background image
Ty Romo and his horse Ush competed at the Ft. McDowell Orme Dam Victory Days All- Indian Rodeo on November 19. Photo by Dodie Manuel

Strong Rodeo Year for Community Member Ty Romo

2016 has been great for 29-year-old cowboy Ty Romo.

The Salt River Pima-Maricopa Indian Community member and professional rodeo heeler placed first in team roping in November’s 2016 Indian National Finals Rodeo in Las Vegas.

The win continued a strong 2016 showing for Romo. He was the year-end heeler leader on the INFR tour and top heeler in the 2016 Professional Rodeo Cowboys Association Turquoise Circuit, which covers Arizona and New Mexico.

“This whole year has been really blessed” Romo said. “Coming into the (INFR) Finals, I had a lot [of] confidence just from doing well throughout the whole year.”

At the INFR Finals in Las Vegas, Romo, along with longtime roping partner Edward Hawley Jr., roped four steers in 32.26 seconds. Hawley is the header and is from Montana.

Team roping requires two mounted riders. First, the header ropes the front of the steer, either around the horn or neck, and then the heeler ropes the steer by its hind feet.

Romo has been roping for years and qualified for the 2016 INFR Finals for the ninth time since he was 16. November’s win is Romo’s second.

“A lot of guys I competed against roped really well,” he said. “They are really good at what they do. I’m just thankful to be able to compete against them.”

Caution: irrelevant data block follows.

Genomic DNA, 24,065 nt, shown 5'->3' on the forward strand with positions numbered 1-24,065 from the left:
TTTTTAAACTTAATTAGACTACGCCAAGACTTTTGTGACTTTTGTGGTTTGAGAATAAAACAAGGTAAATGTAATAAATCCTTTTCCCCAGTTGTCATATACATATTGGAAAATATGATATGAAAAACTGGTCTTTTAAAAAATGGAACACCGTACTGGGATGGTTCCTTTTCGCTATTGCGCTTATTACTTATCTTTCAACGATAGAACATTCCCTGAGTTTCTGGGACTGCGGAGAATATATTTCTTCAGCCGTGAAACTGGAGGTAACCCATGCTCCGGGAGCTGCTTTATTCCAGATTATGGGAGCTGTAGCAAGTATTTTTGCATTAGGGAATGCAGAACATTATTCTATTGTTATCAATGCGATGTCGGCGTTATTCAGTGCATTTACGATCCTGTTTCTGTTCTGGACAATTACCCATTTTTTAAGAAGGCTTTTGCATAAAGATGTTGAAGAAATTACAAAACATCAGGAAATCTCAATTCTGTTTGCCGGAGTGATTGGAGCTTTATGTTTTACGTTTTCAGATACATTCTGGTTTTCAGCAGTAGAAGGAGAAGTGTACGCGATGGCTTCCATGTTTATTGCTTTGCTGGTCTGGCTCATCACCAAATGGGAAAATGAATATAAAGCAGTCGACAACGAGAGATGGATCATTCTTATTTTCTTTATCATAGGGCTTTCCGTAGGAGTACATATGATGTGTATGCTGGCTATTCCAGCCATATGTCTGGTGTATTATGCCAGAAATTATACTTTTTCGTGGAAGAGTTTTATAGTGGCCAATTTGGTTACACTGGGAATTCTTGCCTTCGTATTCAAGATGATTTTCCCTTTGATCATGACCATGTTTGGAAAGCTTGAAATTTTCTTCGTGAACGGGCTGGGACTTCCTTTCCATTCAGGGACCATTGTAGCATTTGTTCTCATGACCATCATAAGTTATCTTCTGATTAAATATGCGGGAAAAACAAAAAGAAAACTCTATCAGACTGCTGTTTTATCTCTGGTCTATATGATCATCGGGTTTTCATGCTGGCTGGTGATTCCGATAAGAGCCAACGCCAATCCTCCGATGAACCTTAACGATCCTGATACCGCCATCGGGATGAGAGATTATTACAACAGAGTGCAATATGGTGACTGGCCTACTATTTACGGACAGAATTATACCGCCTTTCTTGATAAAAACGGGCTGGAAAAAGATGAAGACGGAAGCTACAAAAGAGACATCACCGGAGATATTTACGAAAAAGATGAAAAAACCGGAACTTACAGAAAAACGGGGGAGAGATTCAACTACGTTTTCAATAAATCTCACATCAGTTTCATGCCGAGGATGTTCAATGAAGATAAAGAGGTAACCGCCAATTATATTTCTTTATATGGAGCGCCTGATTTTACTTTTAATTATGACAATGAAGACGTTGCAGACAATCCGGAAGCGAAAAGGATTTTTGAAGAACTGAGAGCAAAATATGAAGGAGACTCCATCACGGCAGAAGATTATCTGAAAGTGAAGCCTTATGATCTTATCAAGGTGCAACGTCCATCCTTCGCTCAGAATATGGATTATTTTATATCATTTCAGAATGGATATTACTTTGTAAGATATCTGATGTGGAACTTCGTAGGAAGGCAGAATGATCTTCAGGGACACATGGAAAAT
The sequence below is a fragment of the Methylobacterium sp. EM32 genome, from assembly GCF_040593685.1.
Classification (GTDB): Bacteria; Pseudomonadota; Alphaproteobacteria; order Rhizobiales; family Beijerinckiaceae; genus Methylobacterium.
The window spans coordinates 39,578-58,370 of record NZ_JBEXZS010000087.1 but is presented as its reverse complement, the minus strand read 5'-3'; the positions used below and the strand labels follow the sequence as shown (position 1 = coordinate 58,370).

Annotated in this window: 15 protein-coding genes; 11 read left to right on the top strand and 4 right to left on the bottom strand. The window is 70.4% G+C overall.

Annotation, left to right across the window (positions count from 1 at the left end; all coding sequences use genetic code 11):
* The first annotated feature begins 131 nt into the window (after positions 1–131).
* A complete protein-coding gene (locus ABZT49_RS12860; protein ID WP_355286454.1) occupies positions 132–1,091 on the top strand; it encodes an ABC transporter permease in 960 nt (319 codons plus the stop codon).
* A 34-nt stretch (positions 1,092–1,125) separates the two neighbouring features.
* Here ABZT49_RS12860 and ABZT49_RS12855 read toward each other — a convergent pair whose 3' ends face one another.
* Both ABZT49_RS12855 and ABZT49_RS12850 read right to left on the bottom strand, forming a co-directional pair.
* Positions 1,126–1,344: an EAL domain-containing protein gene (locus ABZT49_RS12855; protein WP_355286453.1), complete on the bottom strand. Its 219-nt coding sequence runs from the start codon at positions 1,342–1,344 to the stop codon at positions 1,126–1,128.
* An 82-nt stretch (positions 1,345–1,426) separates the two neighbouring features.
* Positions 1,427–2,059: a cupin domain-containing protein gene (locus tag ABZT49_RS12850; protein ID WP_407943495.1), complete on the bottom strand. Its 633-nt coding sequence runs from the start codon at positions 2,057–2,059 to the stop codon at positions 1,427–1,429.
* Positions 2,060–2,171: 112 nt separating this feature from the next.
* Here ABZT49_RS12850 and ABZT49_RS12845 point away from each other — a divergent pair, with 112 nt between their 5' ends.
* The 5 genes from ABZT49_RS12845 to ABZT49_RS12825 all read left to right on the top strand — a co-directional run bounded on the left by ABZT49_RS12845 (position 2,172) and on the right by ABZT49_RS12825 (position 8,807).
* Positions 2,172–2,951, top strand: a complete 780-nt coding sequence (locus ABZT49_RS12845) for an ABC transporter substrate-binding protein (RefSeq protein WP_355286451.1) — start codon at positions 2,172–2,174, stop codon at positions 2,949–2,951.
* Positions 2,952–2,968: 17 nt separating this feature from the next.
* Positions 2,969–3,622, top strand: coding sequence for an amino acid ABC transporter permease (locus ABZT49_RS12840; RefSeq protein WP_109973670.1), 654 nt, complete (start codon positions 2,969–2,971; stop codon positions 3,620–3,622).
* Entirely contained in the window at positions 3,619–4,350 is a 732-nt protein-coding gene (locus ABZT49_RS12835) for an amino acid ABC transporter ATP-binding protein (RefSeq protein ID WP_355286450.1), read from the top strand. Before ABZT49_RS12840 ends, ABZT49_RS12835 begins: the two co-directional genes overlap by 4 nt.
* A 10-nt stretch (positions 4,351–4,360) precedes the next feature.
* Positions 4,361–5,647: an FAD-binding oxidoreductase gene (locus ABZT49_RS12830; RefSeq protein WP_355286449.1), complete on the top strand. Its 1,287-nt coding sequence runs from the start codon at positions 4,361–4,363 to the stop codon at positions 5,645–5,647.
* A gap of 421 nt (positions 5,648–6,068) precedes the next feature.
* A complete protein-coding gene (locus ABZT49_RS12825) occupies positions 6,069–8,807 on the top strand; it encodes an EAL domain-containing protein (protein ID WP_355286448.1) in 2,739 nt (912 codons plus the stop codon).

Ty Romo (left) and his roping partner Ed Hawley took part in the Ft. Mcdowell Orme Dam Victory Days All-Indian Rodeo, they didn't have much luck and broke the barrier and caught one hind leg resulting in a 15 second penalty putting them out of the money.
Photo by Dodie Manuel
Romo said he’d compete in the World Series of Team Roping in Las Vegas in early December.

Romo practices most days at his home in Cedar Creek, Arizona. He competes on his 11-year-old horse, Ush, which translates to “buddy, friend or cousin” in Apache. Romo has White Mountain Apache family roots.

Competing professionally on the rodeo circuit is close to a fulltime job, Romo said. When he’s not competing, Romo works on a ranch.

Since he was a kid, roping has been his favorite. Romo’s grandfather, the late Steven Lupe, Sr., taught him how to rope.

“This is something I work at quite a bit,” he said. “I practice as much as I can. Every year I rope; I want to get better than yesterday. It’s hard when you get there (the Finals) and do it. Once you get it done (and win), it’s awesome.”

For full 2016 Indian National Finals Rodeo results, visit